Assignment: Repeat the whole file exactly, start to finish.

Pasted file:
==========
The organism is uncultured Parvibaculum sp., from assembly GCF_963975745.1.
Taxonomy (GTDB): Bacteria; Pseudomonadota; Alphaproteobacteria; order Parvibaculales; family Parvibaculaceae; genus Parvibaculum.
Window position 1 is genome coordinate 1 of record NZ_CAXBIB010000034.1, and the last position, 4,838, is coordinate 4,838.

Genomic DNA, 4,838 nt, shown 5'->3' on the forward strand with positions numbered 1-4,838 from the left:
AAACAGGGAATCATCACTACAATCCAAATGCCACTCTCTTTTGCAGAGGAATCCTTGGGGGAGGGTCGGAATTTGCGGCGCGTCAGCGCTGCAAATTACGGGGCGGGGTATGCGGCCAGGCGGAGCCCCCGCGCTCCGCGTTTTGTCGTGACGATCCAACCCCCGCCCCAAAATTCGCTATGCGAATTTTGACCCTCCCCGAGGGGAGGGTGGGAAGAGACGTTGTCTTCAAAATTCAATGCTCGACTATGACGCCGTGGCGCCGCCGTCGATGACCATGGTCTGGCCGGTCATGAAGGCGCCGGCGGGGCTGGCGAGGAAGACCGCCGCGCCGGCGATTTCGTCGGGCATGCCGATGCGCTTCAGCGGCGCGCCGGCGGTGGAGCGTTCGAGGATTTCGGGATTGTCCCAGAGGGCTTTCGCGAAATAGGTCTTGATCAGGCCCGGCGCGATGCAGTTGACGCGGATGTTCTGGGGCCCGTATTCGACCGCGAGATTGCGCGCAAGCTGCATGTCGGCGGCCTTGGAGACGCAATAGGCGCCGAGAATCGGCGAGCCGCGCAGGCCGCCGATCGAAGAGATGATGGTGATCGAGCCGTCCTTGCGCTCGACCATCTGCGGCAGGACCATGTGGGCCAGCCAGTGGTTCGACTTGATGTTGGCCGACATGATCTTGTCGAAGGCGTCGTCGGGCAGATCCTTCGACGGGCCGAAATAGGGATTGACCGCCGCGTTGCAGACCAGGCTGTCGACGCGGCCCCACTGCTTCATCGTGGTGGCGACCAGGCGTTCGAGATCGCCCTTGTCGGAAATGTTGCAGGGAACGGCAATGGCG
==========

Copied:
The organism is uncultured Parvibaculum sp., from assembly GCF_963975745.1.
Taxonomy (GTDB): Bacteria; Pseudomonadota; Alphaproteobacteria; order Parvibaculales; family Parvibaculaceae; genus Parvibaculum.
Window position 1 is genome coordinate 1 of record NZ_CAXBIB010000034.1, and the last position, 4,838, is coordinate 4,838.

Genomic DNA, 4,838 nt, shown 5'->3' on the forward strand with positions numbered 1-4,838 from the left:
AAACAGGGAATCATCACTACAATCCAAATGCCACTCTCTTTTGCAGAGGAATCCTTGGGGGAGGGTCGGAATTTGCGGCGCGTCAGCGCTGCAAATTACGGGGCGGGGTATGCGGCCAGGCGGAGCCCCCGCGCTCCGCGTTTTGTCGTGACGATCCAACCCCCGCCCCAAAATTCGCTATGCGAATTTTGACCCTCCCCGAGGGGAGGGTGGGAAGAGACGTTGTCTTCAAAATTCAATGCTCGACTATGACGCCGTGGCGCCGCCGTCGATGACCATGGTCTGGCCGGTCATGAAGGCGCCGGCGGGGCTGGCGAGGAAGACCGCCGCGCCGGCGATTTCGTCGGGCATGCCGATGCGCTTCAGCGGCGCGCCGGCGGTGGAGCGTTCGAGGATTTCGGGATTGTCCCAGAGGGCTTTCGCGAAATAGGTCTTGATCAGGCCCGGCGCGATGCAGTTGACGCGGATGTTCTGGGGCCCGTATTCGACCGCGAGATTGCGCGCAAGCTGCATGTCGGCGGCCTTGGAGACGCAATAGGCGCCGAGAATCGGCGAGCCGCGCAGGCCGCCGATCGAAGAGATGATGGTGATCGAGCCGTCCTTGCGCTCGACCATCTGCGGCAGGACCATGTGGGCCAGCCAGTGGTTCGACTTGATGTTGGCCGACATGATCTTGTCGAAGGCGTCGTCGGGCAGATCCTTCGACGGGCCGAAATAGGGATTGACCGCCGCGTTGCAGACCAGGCTGTCGACGCGGCCCCACTGCTTCATCGTGGTGGCGACCAGGCGTTCGAGATCGCCCTTGTCGGAAATGTTGCAGGGAACGGCAATGGCG